The DAP is already multiracial, something you continue to fail to grasp. As I mentioned in my original letter, your Open letter was overflowing with the old canards perpetuated by the likes of Utusan Malaysia and the ethnocentric venom of certain Barisan National politicians. But if you really want to want to help DAP attract more Malay support here are a few suggestions.

A) Discover what principles the DAP and the Malay community have in common and then write about them.

B) Get like minded Malays and join the party, making as much noise as possible in the process

C) Influence the party from within and make sure your perspective on the Malay community is heard.

6. I have to respectfully disagree with you that the only legitimate natives are the Orang Asli and the indigenous people of Sabah and Sarawak. The Malay stock is an entity that includes the inhabitants of the whole Malay Archipelago, including the Phillipines and Indonesia. A biography of Jose Rizal by Rafael Palma lauded him as ‘The Pride of the Malay Race’, though he had Chinese blood and was a Christian.

The early inhabitants of the Malay Archipelago came in waves of migration between about 3000 to 1500 years ago. The first theory is that they originated from Indochina, flowed down the Peninsula and then crossed to the islands of Sumatra, Borneo and the Phillipines. The second theory is they originated from South China and moved across to Borneo and the Phillipines. These theories are based on archaeological evidence. This you can read from former PKR deputy president Dr. Syed Husin Ali’s book, ‘The Malays – Their Problems and Future’. He writes that the people living in the Peninsula for thousands of years are undoubtedly the true ancestors of the present-day Malays, the Neolithic groups often being described as Proto-Malays.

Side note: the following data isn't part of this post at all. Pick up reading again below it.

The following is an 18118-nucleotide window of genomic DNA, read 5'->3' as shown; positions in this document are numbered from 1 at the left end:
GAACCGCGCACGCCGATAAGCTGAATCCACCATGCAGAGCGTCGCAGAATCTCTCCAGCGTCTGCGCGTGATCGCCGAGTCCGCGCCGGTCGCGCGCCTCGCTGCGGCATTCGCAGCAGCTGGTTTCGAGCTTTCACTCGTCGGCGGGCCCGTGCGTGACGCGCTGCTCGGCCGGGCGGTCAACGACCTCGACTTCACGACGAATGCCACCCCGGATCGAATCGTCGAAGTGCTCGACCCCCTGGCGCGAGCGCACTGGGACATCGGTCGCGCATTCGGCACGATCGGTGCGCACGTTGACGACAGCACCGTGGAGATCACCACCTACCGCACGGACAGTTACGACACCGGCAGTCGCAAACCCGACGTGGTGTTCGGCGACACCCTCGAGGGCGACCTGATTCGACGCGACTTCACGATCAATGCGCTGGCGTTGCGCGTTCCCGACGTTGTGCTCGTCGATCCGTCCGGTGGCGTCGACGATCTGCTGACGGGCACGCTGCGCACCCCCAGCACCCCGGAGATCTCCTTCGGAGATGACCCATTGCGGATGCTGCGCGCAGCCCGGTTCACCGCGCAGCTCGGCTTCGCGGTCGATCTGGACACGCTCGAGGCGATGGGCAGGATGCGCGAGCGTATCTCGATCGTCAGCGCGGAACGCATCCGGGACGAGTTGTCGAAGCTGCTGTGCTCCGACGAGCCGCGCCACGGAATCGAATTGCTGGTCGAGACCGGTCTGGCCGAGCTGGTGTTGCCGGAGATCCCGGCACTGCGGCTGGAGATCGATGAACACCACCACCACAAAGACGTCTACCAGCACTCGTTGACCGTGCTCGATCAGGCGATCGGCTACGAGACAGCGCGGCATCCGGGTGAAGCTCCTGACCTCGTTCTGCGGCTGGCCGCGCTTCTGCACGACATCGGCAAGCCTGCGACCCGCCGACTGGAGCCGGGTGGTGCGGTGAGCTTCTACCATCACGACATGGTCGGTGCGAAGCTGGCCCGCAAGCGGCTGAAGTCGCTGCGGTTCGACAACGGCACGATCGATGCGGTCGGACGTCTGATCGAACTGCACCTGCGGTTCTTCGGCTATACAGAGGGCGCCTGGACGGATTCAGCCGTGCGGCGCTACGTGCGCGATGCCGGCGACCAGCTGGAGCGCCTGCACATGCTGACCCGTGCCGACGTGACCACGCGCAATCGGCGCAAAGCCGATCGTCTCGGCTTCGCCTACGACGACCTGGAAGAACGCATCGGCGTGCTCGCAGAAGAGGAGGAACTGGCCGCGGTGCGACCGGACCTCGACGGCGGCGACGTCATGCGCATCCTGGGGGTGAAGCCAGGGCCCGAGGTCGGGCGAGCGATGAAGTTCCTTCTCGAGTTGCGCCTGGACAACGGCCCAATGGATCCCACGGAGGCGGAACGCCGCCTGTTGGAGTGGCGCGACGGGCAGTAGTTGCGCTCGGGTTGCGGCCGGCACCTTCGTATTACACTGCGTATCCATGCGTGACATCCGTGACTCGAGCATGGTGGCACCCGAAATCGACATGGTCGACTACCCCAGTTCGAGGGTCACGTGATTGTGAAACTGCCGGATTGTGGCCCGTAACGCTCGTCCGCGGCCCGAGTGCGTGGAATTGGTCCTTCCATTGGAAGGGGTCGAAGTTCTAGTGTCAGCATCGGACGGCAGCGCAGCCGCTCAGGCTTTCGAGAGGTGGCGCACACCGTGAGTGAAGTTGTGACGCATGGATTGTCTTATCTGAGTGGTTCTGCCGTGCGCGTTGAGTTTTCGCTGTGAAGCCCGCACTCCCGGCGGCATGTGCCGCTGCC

The book ‘The Malay Archipelago’ was published by Alfred Russel Wallace in 1869. Wallace was a naturalist who is best known for independently proposing the theory of evolution that Charles Darwin later published. ‘The Malay Archipelago’ is an account of Wallace’s scientific exploration through the archipelago from 1854-1862, where he found more than a thousand species new to science in the zoogeographical boundary now known as the Wallace line. It was this exploration that gave him his insight on natural selection. ‘The Malay Archipelago’ was one of the most popular journals of scientific experiment in the 19th century.

I am familiar with both Wallace’s and Ali’s (on a totally unrelated note, I think Syed Hussein Ali’s book, Two Faces: Detention Without Trial, should be required reading for secondary school children and by anyone interested in the Realpolitik of this country) books or should I say theories on the Malay race – even saying “Malay” and “race” I fear will lead us into an etymological debate which is beyond the scope of this reply. I am also familiar with the criticisms that both theories have received. But let’s just say for arguments sake, I am persuaded by their theories on the origins and migration of these so called Malays. My question then is, were these “Malays”, Muslims?